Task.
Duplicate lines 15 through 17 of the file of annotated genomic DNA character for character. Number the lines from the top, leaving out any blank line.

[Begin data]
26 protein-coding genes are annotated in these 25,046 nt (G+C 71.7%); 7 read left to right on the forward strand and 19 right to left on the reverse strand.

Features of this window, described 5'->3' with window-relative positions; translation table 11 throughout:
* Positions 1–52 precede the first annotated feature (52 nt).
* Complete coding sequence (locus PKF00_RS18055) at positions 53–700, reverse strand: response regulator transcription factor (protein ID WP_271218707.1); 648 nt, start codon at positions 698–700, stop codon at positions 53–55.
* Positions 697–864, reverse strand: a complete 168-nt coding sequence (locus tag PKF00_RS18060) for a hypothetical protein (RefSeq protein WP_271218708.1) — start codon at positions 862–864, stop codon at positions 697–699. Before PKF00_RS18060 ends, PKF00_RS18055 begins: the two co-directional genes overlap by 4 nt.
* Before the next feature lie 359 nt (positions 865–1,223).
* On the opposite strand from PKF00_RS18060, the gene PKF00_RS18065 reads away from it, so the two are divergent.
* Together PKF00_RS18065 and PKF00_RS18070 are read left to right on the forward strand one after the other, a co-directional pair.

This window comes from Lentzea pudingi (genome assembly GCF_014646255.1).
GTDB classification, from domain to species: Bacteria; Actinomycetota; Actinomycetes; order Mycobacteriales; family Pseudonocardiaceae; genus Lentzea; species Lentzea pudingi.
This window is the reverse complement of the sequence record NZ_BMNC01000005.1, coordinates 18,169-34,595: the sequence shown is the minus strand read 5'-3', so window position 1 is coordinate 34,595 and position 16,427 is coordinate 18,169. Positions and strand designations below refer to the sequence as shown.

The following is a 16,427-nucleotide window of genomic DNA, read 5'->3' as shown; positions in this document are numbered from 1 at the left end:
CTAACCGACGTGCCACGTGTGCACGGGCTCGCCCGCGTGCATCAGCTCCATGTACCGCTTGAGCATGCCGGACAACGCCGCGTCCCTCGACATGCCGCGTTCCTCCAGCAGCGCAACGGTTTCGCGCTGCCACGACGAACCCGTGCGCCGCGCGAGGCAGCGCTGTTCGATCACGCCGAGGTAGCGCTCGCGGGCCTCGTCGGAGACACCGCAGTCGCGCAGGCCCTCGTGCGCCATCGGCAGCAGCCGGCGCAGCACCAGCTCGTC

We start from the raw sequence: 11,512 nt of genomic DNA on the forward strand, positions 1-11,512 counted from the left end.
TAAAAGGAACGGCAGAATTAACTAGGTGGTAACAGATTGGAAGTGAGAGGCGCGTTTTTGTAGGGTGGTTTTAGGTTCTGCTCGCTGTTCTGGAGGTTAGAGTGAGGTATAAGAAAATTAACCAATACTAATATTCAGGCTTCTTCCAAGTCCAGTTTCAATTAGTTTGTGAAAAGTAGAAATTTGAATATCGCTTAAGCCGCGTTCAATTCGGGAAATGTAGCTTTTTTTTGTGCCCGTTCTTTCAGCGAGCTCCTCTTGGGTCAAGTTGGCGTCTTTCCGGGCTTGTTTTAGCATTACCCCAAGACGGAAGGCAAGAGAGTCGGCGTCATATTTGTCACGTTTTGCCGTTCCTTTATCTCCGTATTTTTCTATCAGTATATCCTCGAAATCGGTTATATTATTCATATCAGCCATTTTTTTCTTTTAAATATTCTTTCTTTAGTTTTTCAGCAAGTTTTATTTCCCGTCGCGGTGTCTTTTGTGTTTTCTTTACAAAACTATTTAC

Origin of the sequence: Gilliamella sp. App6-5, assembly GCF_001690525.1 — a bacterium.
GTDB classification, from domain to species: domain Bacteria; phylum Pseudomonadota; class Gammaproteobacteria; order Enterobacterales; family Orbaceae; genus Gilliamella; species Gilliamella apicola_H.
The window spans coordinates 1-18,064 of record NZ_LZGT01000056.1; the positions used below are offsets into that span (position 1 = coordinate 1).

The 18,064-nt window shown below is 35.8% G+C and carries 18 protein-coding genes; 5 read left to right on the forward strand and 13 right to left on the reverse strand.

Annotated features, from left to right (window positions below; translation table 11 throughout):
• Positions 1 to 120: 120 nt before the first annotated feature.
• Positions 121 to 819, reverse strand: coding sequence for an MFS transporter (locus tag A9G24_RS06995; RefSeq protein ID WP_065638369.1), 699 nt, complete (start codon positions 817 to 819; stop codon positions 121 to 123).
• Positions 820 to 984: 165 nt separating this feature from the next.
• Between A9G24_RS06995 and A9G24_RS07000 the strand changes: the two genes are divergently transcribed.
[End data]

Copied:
TAAAAGGAACGGCAGAATTAACTAGGTGGTAACAGATTGGAAGTGAGAGGCGCGTTTTTGTAGGGTGGTTTTAGGTTCTGCTCGCTGTTCTGGAGGTTAGAGTGAGGTATAAGAAAATTAACCAATACTAATATTCAGGCTTCTTCCAAGTCCAGTTTCAATTAGTTTGTGAAAAGTAGAAATTTGAATATCGCTTAAGCCGCGTTCAATTCGGGAAATGTAGCTTTTTTTTGTGCCCGTTCTTTCAGCGAGCTCCTCTTGGGTCAAGTTGGCGTCTTTCCGGGCTTGTTTTAGCATTACCCCAAGACGGAAGGCAAGAGAGTCGGCGTCATATTTGTCACGTTTTGCCGTTCCTTTATCTCCGTATTTTTCTATCAGTATATCCTCGAAATCGGTTATATTATTCATATCAGCCATTTTTTTCTTTTAAATATTCTTTCTTTAGTTTTTCAGCAAGTTTTATTTCCCGTCGCGGTGTCTTTTGTGTTTTCTTTACAAAACTATTTAC

Origin of the sequence: Gilliamella sp. App6-5, assembly GCF_001690525.1 — a bacterium.
GTDB classification, from domain to species: domain Bacteria; phylum Pseudomonadota; class Gammaproteobacteria; order Enterobacterales; family Orbaceae; genus Gilliamella; species Gilliamella apicola_H.